The appointment of Frank Lampard as Chelsea’s head coach may well point to a change of strategy at the football club – and a new way of thinking by the hierarchy.
If that is the case, then they should be congratulated.
It could be the best way forward for them, and in years to come, this summer may well be pin-pointed as the period it all changed for the better.
From the outside looking in, it looks like they could do with a bit of stability.
Sometimes they have been too quick to change managers. A number of them came and went, and there was a lot of chopping and changing.
Yet they always had talented guys at the helm, from Jose Mourinho to Antonio Conte to Guus Hiddink.
They also had Roberto di Matteo in charge and he won the Champions League with them.
Rafa Benitez won the Europa League with the Blues, and Maurizio Sarri lifted the same prize just last month before heading for Juventus, thus opening the door for Frank.
As is the right of people in the media – whether they be former team-mates of Frank’s, or ex-Chelsea players or journalists – they have questioned this appointment.
Some think it is too soon for him and the job is too big.
The same people have suggested that failure in the Stamford Bridge hot-seat may well tarnish what Frank achieved as a player with the club.
I have to say that I couldn’t disagree more with that viewpoint.
He served Chelsea with distinction during a 13-year period, and played more than 400 games, scoring 211 times to become the club’s all-time leading goalscorer.
He helped them win three League Championships, four FA Cups, two League Cups and the Champions League.
All of that can never be taken away from him. What he achieved for Chelsea as a footballer must stand alone.
Now it’s a new chapter and a chance to deliver even more success as head coach.
Of course, the flip side is that it doesn’t go to plan and it goes wrong.
If there are blips and bumps, Roman Abramovich needs to stay strong and back his young manager.
Sure, having setbacks can’t be dismissed because management is such a fickle business.
There are such unbelievably high standards now in English football, it is extremely hard to win silverware.
But he has only been in the job for a few days and has taken just a handful of training sessions. So let’s give the guy encouragement and be positive.
He is 41 and has served a full year at Derby County and took them to the Championship play-off final where they lost to Aston Villa.
For his first full season in charge of a football cub, that was a more than decent 12 months.
He managed players well, and also used the loan market to his advantage to get in players such as Mason Mount and Harry Wilson.
It could well be that he isn’t allowed to wheel and deal in the next two transfer windows because of the ban hanging over the club. That will be very restrictive.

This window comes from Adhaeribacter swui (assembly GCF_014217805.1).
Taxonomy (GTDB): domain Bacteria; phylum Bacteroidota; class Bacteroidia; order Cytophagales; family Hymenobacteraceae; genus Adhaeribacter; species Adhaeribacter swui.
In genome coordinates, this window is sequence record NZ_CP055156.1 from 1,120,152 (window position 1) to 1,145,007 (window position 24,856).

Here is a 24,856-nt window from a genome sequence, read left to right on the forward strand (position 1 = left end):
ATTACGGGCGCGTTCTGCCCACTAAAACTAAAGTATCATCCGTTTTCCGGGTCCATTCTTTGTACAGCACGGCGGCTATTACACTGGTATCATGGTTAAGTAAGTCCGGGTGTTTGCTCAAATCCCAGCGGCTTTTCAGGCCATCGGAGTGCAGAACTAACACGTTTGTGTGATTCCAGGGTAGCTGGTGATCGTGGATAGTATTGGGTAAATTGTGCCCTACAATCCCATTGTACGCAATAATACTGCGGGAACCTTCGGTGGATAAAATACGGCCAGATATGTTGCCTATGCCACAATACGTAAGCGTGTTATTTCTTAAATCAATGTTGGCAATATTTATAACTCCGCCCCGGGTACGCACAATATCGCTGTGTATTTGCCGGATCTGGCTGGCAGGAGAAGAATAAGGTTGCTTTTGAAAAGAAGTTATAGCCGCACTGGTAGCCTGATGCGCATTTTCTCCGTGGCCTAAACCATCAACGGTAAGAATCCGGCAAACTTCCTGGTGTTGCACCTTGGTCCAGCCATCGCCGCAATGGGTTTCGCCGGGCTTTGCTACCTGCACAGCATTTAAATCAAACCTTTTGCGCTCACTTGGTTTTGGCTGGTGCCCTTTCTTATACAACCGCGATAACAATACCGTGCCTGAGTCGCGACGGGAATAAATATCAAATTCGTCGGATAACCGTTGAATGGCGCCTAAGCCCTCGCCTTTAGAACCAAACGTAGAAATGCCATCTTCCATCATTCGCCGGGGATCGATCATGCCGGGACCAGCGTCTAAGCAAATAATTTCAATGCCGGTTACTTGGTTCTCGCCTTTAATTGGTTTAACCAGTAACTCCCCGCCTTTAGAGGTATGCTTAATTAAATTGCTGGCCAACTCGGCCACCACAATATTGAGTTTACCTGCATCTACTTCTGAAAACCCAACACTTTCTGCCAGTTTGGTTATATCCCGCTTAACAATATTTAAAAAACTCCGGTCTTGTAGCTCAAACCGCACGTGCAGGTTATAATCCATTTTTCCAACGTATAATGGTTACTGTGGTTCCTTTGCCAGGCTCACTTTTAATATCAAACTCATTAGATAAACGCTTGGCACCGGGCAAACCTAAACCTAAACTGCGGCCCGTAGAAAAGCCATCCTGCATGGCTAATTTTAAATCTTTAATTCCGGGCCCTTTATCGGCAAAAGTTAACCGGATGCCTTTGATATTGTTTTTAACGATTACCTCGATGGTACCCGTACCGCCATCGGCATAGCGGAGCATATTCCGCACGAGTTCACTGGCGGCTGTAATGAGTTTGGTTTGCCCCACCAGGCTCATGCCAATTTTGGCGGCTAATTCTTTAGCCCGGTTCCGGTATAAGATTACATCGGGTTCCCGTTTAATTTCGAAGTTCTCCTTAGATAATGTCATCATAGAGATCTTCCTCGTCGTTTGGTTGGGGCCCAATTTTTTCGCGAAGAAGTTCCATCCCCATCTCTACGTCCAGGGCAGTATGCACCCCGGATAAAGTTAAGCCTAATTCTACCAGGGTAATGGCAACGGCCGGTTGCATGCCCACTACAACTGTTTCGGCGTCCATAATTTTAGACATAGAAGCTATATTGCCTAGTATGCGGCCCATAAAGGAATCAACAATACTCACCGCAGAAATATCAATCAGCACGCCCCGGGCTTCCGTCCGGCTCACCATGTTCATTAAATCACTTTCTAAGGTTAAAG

But it might just suit because he knows the group of players he has to work with, and he and his backroom staff will work night and day to get the very best out of them.
It could bring a real togetherness and that is vitally important.
Every player in the dressing room just now will know that they have the chance to stake a claim for a first-team spot.
With the chequebook locked away in a drawer for the season, there will be a feeling that places are up for grabs.
Given time, Frank will do very well. He comes from a good stock and there is clearly something in the genes.
His dad, Frank Snr, was a top player, and then there is his uncle, Harry Redknapp and cousin, Jamie.
All are fine football men but, more importantly, good fellas. Frank sits right at home in that company.
It’s always good to see the good guys doing well, and also encouraging for so many young British coaches if one of their own emerges to be successful at a top club.
I totally understand why Chelsea offered him the job and I think he is deserving of it.
I felt very proud and privileged when I was asked to take over as player-manager of Liverpool.
The circumstances were different. It was my first job in management and was also going to continue to play.
I was fortunate that the club was very stable and I inherited the best people in the business – on and off the park – to make my life so much easier.
In Frank’s case, he has a full year under his belt and will be allowed to fully concentrate on being the head coach.
So it wouldn’t be fair to draw comparisons between now and my situation more than 30 years ago. They are two different clubs and no two workplaces are the same.
But what there will be in common between us will be that desire to win and be successful.
Give 100% every day, and that will always give you a good platform to work from.